Scott Hawkins's debut horror novel, The Library at Mount Char, is a sprawling, epic contemporary fantasy about cruelty and the end of the world, compulsively readable, with the deep, resonant magic of a world where reality is up for grabs.

We meet Carolyn, a mysterious librarian, after she's murdered a police detective, and is headed home, covered in blood, and wondering if she'll have to kill the good samaritans who stop to offer her a ride. Very quickly we learn that the librarianship that Carolyn practices is very different to the kind we're accustomed to — that it involves the systematic acquisition of the knowledge that will allow her to manipulate reality itself.

Carolyn and her 11 adopted siblings live in the Library, a place outside of ordinary reality, where each of them has been dedicated to the study of a different Catalog, learning the dark mysteries of speaking to animals; the practice of total war; and the wandering of the lands of the dead, along with the power to bring the dead back to the living. All these Catalogs were both written and assigned by the man whom they call Father, who has ruled Earth for 60,000 years, and whose cruelty in their training is without limit.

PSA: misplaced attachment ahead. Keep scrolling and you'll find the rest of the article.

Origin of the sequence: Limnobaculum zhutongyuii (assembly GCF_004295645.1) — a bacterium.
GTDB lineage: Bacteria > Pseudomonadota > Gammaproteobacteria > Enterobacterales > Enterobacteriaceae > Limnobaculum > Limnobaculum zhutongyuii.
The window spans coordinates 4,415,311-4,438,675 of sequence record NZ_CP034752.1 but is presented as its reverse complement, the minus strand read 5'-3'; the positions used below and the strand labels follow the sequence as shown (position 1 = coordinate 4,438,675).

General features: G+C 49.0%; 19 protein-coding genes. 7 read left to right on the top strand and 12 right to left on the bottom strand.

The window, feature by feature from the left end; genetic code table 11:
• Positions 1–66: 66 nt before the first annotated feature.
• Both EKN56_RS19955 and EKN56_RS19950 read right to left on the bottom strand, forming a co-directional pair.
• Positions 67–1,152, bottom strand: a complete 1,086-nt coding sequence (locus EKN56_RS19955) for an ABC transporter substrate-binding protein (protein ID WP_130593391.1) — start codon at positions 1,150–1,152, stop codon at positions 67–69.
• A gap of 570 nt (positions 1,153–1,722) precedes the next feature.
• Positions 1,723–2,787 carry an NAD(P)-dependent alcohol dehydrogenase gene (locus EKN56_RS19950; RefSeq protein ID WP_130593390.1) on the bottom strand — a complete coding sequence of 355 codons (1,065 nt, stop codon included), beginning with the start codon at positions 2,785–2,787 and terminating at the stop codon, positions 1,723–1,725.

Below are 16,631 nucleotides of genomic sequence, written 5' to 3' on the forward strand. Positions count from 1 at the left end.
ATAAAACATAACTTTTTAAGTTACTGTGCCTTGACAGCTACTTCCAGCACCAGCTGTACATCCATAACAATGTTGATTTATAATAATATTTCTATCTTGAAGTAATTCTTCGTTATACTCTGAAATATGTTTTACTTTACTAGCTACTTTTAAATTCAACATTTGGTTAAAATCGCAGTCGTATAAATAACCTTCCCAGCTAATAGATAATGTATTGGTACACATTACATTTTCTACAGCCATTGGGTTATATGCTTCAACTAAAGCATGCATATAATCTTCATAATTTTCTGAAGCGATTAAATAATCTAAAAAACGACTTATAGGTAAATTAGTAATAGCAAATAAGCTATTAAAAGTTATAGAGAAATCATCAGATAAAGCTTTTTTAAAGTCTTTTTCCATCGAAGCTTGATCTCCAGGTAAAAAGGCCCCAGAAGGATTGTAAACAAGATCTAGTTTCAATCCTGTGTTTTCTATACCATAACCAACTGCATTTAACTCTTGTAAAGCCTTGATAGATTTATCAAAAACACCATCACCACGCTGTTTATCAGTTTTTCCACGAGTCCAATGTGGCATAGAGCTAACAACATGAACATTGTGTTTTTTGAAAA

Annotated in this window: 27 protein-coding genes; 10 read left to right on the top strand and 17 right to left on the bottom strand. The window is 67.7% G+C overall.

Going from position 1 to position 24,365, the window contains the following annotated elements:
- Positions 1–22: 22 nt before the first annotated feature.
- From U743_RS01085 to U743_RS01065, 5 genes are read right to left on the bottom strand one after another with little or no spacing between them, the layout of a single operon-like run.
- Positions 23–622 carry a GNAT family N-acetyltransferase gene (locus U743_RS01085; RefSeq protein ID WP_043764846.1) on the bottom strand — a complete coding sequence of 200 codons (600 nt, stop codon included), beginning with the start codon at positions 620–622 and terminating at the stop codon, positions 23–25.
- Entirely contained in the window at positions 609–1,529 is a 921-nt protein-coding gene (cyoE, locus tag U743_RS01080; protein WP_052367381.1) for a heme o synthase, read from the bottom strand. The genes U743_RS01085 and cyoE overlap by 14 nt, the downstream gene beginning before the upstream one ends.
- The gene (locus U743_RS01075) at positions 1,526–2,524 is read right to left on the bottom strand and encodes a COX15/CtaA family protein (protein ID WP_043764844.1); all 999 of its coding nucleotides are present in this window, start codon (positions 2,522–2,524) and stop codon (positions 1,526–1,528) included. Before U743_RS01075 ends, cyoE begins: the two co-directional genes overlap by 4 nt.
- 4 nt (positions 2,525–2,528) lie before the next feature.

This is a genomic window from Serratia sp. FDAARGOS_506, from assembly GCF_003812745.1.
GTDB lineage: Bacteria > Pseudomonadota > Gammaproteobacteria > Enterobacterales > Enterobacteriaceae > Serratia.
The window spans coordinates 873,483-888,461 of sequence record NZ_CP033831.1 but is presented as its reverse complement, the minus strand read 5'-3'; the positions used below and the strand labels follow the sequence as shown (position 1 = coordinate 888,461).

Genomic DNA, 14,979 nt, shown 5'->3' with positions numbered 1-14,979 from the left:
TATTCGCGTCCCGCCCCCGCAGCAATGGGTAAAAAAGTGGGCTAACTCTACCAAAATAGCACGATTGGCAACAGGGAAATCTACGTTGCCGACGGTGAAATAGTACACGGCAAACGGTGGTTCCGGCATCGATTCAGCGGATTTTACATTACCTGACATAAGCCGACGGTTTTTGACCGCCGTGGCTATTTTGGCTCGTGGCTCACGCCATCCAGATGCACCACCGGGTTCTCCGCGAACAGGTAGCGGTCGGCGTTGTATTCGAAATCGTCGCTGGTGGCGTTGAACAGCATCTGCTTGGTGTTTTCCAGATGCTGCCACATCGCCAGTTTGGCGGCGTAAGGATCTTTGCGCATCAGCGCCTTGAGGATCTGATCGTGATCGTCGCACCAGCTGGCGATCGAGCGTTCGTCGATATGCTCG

And Father is missing, perhaps dead. With his absence, the ancient powers he defeated at the dawn of the Third Age of Earth are crowding in, threating the unimaginably horrible end of all life — possibly of the universe. The Librarians — fractious and murderous — must find him, or possibly settle the matter of succession, in a contest that recapitulates all the terrors of their training.

This is Hawkins's first book, but he plots like a master, and carries the book into a fourth act that breaks new territory in existential horror. Though this is not without its rough edges, The Library at Mount Char is a first-rate novel, tue-curlingly terrifying in places, un-put-down-able, and filled with a curious and vital compassion for life and its duties.

The Library at Mount Char [Scott Hawkins/Crown]

-Cory Doctorow